Large agency networks tend to provide opportunities that would be hard to come by independently, so let’s make the most of them, says Ashley Goodall
In his book The Elephant and the Flea, the wonderful Charles Handy articulates the idea that large organisations (elephants) need to reinvent themselves constantly through a collaborative interaction with small creative entities and individuals (fleas).
This is very relevant for design groups like Saatchi & Saatchi Design, that dwell in larger agency networks, for which all manner of opportunities exist, from business development, to access to knowledge and marketing investment. While some designers view large networks with suspicion, I believe a great future for design lies within these larger integrated communities and networks.
The forces of efficiency are stalking the earth: UK plc is losing out to Asian manufacturers and soon UK Design will feel the lash of the Apple Macintoshes in Beijing, Seoul and Mumbai.
Locally, companies are sending their procurement ferrets into the marketing nest to drive further cost efficiencies, and efficiencies within client businesses mean they are also pushed for time and expect close agency collaboration to deliver lean solutions.
With an oversupplied design market, we’re all heading for difficult times. But, salvation is at hand, and, to paraphrase Karl Marx, ‘together we are stronger’.
First, let’s stick close to the marketing community and embrace the fact that design is part of a marketing and knowledge continuum. Understanding and engaging with marketing is part of the modern design expectation, and a marketing savvy UK Design will be smarter and more robust.
Second, if you’re not linked into a network, create your own – there’s no point in living in a design bubble if the bubble’s about to explode.
The walls of a large network not only confer multiple opportunities and introductions to develop business, but also provide access to learning and knowledge, interaction and resources.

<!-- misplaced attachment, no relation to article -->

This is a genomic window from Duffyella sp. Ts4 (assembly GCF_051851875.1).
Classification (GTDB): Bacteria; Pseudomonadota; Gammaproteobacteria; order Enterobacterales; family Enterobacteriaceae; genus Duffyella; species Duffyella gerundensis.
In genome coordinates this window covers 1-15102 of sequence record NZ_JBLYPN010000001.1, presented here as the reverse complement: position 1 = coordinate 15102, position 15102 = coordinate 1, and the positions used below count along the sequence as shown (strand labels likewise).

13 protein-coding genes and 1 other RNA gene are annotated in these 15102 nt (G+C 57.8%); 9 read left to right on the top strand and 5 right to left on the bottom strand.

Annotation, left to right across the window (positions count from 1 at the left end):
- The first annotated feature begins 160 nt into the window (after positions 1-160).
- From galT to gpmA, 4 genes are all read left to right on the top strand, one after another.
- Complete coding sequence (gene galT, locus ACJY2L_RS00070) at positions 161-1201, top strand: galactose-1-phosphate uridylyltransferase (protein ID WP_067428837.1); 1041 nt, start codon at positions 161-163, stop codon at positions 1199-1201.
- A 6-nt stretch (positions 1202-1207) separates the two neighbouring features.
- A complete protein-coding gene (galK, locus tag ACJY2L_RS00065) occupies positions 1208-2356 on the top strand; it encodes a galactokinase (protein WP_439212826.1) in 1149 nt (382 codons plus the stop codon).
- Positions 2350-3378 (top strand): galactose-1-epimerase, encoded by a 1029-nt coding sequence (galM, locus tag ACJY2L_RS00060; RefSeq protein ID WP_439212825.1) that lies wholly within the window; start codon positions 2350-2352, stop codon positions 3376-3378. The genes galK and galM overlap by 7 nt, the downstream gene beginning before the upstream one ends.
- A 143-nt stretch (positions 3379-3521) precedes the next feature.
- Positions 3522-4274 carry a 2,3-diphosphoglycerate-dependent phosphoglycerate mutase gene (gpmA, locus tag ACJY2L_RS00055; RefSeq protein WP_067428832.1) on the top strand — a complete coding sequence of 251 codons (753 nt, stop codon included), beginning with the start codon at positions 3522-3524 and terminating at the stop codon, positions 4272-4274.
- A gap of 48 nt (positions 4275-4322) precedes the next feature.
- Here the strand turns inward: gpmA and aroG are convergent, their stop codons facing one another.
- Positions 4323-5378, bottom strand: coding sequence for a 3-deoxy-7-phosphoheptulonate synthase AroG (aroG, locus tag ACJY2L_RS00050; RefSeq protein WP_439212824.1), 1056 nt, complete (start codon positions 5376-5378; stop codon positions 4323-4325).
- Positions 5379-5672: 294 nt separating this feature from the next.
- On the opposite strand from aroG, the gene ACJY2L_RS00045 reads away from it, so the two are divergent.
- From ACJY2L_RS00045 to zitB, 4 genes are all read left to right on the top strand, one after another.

These princely states of the new millennium afford some measure of protection against the global onslaught and enable UK design consultancies to stretch into far-flung foreign fiefdoms, punching above our weight with minimal cost.
Third, when design is integrated into the larger marketing solution, both the client and the consumer win. In an ideal network world, all consumer touchpoints are interrogated and we are able to leverage the knowledge from multiple disciplines to ensure branding happens seamlessly. In an integrated consultancy context, answers are not predetermined by the kind of agency you are, but by the objectivity of a consultancy-neutral solution.
However, one of the key opportunities for network design is to create continuity and own the interface between the brand and the consumer, which is harder to achieve when the design consultancy is independent and aloof.
Finally, there are commercial reasons why it’s good to be networked: marketing communities can share costs, reduce overheads and create facilities – receptions, human resources, information, services, information technology, office space, catering and people.
If you’re worried about being subsumed by a large network, you simply have to make the case for design – the commercial and qualitative value we as an industry bring, the fresh perspectives, the gift of continual reinvention, the authors of brands, the executors of brilliant messages, beautiful structures and the shaping of thoughts.
Let’s enjoy our fleadom, but ensure we stick very close to a big elephant.
Ashley Goodall is managing director of Saatchi & Saatchi Design
• Think broadly – embrace the wider discipline of marketing
• If you’re not already in a communications network, create your own. It can confer multiple opportunities to develop business, as well as access to knowledge and resources
• Be collaborative
• Think objectively about brands
• Don’t be afraid to engage with large networks. If you remain aloof it is harder to create continuity, but be prepared to make the case for design
• Have empathy to understand how you fit into the consultancy horizon, and make sure you stick very close to the ‘elephant’